However, security must be a priority, and organizations can never assume users will have good security habits. "There will always be too many people who jailbreak their phones, write their passwords on the back and fail to update their apps when patches are issued," Wills says.

The other problem: Mobile is a unique technology, and the only entities really equipped to tame it are mobile carriers. It's an interesting conundrum, since mobile carriers have not historically focused on security between mobile users and enterprise networks.

"We're at a crossroads right now," says Mark Grandcolas, CEO and co-founder of FatSkunk, a mobile security startup that's closely watching the evolution of mobile use in the corporate sphere.

Traditional OS patching, which has worked well for PC security, does not translate well to mobile devices. Mobile carriers would have to be charged with distributing patches, and their networks are not set up for patch distribution. "It could take them months to distribute all of that, so you would be exposed for [that time]," he says.

Malware also is difficult to detect on a mobile device. "If you have an anti-virus or malware detection program that is running all the time on your mobile phone, that kills the battery. ...It's a structural difficulty that the existing paradigm has not overcome," says Dr. Markus Jakobsson. [See Mobile Banking: The New Risks.]

A number of emerging mobile security providers are aiming their solutions at carriers as well as corporate enterprises. Overall, these providers offer mobile management solutions that provide an enterprise with a software server that enables tracking employees' phones and phone usage. They also allow enterprises to remotely configure privileges and wipe mobile devices if they are lost or compromised.

Mobile Management Tips

As organizations wrestle with mobile and the question of whether to allow employees to bring their own devices to work, here are some security topics to consider:
  1. Standardize Mobile Options. Securing, supporting, configuring and updating a wide range of mobile devices is difficult and time consuming. It is much easier to designate a standard mobile device or devices for employee use. "Without a standard, it is likely that the administrator will not even know exactly which technologies and software are in use in the organization, making it impossible to take effective action to mitigate threats," Javelin's Monahan says.

    And if a mobile standard is not realistic, organizations should adopt a tiered security structure, which establishes specific levels of access and support for specific devices.

  2. Establish and Enforce Clear Policies. Whether mobile interconnectivity is provided via a pilot, to a small, controlled group or to the entire workforce, once an organization makes the decision to support personal devices, strict policies about data and controls must be set. "Organizations then need to conduct training for employees, to help them understand the risks, and they should have employees sign acceptable-use agreements," says UAB's Herzig.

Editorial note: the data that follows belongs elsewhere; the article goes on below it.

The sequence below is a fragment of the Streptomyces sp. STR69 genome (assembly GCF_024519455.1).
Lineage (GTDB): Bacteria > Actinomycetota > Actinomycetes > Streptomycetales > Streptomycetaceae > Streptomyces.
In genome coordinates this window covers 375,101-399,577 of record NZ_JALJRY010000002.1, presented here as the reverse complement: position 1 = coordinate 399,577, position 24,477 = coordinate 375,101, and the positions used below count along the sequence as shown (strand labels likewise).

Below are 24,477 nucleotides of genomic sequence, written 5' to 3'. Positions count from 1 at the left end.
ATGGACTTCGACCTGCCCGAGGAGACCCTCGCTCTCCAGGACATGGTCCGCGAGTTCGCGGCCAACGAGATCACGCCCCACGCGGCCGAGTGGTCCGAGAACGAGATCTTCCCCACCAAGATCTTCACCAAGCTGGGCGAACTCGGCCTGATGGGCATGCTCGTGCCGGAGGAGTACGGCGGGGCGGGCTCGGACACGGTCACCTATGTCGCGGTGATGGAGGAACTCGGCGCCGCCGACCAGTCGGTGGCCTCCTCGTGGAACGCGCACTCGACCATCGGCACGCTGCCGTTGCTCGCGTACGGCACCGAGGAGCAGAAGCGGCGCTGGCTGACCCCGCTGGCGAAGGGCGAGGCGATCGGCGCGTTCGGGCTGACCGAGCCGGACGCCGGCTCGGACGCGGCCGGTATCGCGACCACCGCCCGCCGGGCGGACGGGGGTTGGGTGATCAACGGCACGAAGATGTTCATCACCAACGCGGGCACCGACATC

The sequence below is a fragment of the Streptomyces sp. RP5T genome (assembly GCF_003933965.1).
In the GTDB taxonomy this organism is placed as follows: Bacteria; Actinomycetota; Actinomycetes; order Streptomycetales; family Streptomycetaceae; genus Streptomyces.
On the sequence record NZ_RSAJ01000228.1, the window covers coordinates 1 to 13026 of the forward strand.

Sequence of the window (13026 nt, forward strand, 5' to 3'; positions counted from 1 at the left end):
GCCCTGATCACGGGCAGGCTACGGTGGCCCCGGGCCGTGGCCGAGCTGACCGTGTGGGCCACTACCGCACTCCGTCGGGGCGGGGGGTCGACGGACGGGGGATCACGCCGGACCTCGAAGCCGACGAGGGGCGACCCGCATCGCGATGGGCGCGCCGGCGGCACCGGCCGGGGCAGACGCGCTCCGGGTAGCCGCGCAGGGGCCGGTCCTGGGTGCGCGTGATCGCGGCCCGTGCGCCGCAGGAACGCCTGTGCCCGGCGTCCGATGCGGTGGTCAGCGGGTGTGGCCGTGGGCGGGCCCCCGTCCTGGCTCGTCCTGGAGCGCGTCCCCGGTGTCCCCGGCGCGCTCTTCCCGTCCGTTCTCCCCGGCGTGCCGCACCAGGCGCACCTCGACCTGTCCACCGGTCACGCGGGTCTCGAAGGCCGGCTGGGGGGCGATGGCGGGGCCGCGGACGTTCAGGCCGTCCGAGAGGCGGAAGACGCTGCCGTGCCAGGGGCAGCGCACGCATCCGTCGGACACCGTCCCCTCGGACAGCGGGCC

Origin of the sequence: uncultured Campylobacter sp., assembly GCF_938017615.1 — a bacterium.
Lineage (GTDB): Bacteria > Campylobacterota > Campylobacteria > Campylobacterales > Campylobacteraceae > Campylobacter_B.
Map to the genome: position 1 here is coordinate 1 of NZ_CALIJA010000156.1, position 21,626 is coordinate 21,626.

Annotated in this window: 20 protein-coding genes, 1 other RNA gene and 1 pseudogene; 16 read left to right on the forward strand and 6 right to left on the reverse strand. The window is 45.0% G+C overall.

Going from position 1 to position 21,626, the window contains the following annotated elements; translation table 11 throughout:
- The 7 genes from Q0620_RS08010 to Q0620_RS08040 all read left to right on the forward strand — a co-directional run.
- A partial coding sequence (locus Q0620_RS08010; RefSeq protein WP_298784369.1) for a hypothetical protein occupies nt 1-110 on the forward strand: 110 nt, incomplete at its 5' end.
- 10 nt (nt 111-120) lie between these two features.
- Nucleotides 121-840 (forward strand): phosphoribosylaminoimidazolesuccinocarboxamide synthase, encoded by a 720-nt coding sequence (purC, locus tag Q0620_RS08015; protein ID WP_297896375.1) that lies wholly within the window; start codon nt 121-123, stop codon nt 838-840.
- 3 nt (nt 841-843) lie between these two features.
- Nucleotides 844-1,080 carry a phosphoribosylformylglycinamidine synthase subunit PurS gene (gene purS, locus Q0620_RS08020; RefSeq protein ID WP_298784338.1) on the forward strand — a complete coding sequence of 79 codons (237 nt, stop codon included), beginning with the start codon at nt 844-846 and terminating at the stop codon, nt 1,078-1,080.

3. Malware: Have a Plan B. With mobile malware on the rise, organizations need to be responsive to the risks of certain mobile applications that can infect devices. Mobile carriers can't patch infected mobile devices in timely fashions, so organizations have to ensure they have plans in place for removing compromised devices from connections to networks and databases.
  4. Know the Hidden Costs. Supplying mobile devices to employees is expensive, but organizations shouldn't be too quick to jump on the 'bring your own device to work' bandwagon. Don't overlook the cost of help-desk support, which could increase if more employees use out-of-network devices. "If the user has a device and there's an issue with it, they're not really going to know if it's an app or software problem," Herzig says. "I think your local help-desk will get the call first, and that's an expense."

About the Author

Tracy Kitten

Tracy Kitten

Executive Editor, BankInfoSecurity & CUInfoSecurity

A veteran journalist with more than 18 years' experience, Kitten has covered the financial sector for the last 11 years. Before joining Information Security Media Group in 2010, where she now serves as the Executive Editor of BankInfoSecurity and CUInfoSecurity, she covered the financial self-service industry as the senior editor of ATMmarketplace, part of Networld Media. Kitten has been a regular speaker at domestic and international conferences, and was the keynote at ATMIA's U.S. and Canadian conferences in 2009. She has been quoted by CNN.com, ABC News, Bankrate.com and MSN Money.